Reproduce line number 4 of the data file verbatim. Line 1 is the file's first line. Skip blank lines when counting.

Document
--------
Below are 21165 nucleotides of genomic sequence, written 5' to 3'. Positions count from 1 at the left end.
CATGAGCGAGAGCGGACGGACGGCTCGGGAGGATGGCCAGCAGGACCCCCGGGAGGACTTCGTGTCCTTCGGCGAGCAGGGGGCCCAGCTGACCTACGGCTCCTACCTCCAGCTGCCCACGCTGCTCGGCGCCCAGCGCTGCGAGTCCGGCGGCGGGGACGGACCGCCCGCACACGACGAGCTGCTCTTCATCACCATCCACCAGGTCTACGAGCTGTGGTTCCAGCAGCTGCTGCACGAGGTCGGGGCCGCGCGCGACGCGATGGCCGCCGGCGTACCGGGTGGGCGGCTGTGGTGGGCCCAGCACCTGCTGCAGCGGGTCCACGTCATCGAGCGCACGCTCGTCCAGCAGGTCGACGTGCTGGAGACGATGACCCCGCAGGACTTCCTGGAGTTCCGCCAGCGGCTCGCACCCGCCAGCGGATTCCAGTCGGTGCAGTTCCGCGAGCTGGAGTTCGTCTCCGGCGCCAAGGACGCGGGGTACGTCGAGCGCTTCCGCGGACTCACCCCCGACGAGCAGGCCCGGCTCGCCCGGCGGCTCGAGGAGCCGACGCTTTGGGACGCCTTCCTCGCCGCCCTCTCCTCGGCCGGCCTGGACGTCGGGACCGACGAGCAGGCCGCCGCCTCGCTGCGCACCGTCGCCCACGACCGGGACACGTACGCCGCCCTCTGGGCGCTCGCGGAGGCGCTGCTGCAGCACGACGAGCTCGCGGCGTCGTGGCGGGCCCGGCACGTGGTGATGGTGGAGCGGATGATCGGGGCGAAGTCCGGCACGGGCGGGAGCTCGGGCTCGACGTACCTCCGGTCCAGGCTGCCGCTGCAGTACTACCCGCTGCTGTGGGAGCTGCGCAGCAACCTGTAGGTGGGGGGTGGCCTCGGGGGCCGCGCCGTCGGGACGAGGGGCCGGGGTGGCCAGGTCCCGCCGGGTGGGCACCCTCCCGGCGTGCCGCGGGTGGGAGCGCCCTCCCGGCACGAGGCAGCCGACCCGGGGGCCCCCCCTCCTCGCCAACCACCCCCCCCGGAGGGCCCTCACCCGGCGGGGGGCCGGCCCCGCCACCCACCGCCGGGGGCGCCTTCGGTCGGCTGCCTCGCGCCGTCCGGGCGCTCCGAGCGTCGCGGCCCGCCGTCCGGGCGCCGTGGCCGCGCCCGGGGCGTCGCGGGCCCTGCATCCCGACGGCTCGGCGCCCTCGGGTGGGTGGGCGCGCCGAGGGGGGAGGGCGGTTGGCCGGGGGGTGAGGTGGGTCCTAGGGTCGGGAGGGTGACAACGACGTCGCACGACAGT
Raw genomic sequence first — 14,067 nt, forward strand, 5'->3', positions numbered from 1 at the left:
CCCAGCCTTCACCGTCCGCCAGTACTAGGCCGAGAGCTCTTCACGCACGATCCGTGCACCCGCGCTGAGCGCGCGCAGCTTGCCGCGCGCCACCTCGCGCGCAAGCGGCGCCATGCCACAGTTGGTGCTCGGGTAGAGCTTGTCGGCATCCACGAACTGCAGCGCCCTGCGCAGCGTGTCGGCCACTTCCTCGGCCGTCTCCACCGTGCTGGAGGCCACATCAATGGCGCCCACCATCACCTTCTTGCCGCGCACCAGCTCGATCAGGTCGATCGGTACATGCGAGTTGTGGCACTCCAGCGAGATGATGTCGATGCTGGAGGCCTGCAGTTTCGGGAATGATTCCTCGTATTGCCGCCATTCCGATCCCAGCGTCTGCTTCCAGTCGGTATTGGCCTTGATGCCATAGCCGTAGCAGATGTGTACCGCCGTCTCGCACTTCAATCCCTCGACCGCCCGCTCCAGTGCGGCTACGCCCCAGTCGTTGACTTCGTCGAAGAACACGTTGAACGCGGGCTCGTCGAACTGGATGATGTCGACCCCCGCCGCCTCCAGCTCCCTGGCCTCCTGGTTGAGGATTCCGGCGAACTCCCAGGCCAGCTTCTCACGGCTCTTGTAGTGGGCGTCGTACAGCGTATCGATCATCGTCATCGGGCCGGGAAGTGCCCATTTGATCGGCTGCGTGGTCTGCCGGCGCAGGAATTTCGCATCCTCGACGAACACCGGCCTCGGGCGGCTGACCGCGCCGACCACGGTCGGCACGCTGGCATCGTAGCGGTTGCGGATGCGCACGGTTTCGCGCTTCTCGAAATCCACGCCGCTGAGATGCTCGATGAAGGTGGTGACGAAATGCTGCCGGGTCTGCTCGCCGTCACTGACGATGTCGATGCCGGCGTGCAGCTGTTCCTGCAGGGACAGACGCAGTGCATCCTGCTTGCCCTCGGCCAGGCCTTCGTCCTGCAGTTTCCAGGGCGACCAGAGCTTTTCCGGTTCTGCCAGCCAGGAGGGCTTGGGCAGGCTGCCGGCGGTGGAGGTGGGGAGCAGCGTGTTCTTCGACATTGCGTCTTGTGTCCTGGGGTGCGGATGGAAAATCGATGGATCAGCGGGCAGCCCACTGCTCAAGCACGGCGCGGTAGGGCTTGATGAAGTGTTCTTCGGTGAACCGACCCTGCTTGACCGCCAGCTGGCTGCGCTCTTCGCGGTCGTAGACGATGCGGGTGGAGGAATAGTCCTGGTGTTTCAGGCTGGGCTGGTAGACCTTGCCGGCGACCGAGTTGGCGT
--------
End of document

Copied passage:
CCCAGCCTTCACCGTCCGCCAGTACTAGGCCGAGAGCTCTTCACGCACGATCCGTGCACCCGCGCTGAGCGCGCGCAGCTTGCCGCGCGCCACCTCGCGCGCAAGCGGCGCCATGCCACAGTTGGTGCTCGGGTAGAGCTTGTCGGCATCCACGAACTGCAGCGCCCTGCGCAGCGTGTCGGCCACTTCCTCGGCCGTCTCCACCGTGCTGGAGGCCACATCAATGGCGCCCACCATCACCTTCTTGCCGCGCACCAGCTCGATCAGGTCGATCGGTACATGCGAGTTGTGGCACTCCAGCGAGATGATGTCGATGCTGGAGGCCTGCAGTTTCGGGAATGATTCCTCGTATTGCCGCCATTCCGATCCCAGCGTCTGCTTCCAGTCGGTATTGGCCTTGATGCCATAGCCGTAGCAGATGTGTACCGCCGTCTCGCACTTCAATCCCTCGACCGCCCGCTCCAGTGCGGCTACGCCCCAGTCGTTGACTTCGTCGAAGAACACGTTGAACGCGGGCTCGTCGAACTGGATGATGTCGACCCCCGCCGCCTCCAGCTCCCTGGCCTCCTGGTTGAGGATTCCGGCGAACTCCCAGGCCAGCTTCTCACGGCTCTTGTAGTGGGCGTCGTACAGCGTATCGATCATCGTCATCGGGCCGGGAAGTGCCCATTTGATCGGCTGCGTGGTCTGCCGGCGCAGGAATTTCGCATCCTCGACGAACACCGGCCTCGGGCGGCTGACCGCGCCGACCACGGTCGGCACGCTGGCATCGTAGCGGTTGCGGATGCGCACGGTTTCGCGCTTCTCGAAATCCACGCCGCTGAGATGCTCGATGAAGGTGGTGACGAAATGCTGCCGGGTCTGCTCGCCGTCACTGACGATGTCGATGCCGGCGTGCAGCTGTTCCTGCAGGGACAGACGCAGTGCATCCTGCTTGCCCTCGGCCAGGCCTTCGTCCTGCAGTTTCCAGGGCGACCAGAGCTTTTCCGGTTCTGCCAGCCAGGAGGGCTTGGGCAGGCTGCCGGCGGTGGAGGTGGGGAGCAGCGTGTTCTTCGACATTGCGTCTTGTGTCCTGGGGTGCGGATGGAAAATCGATGGATCAGCGGGCAGCCCACTGCTCAAGCACGGCGCGGTAGGGCTTGATGAAGTGTTCTTCGGTGAACCGACCCTGCTTGACCGCCAGCTGGCTGCGCTCTTCGCGGTCGTAGACGATGCGGGTGGAGGAATAGTCCTGGTGTTTCAGGCTGGGCTGGTAGACCTTGCCGGCGACCGAGTTGGCGT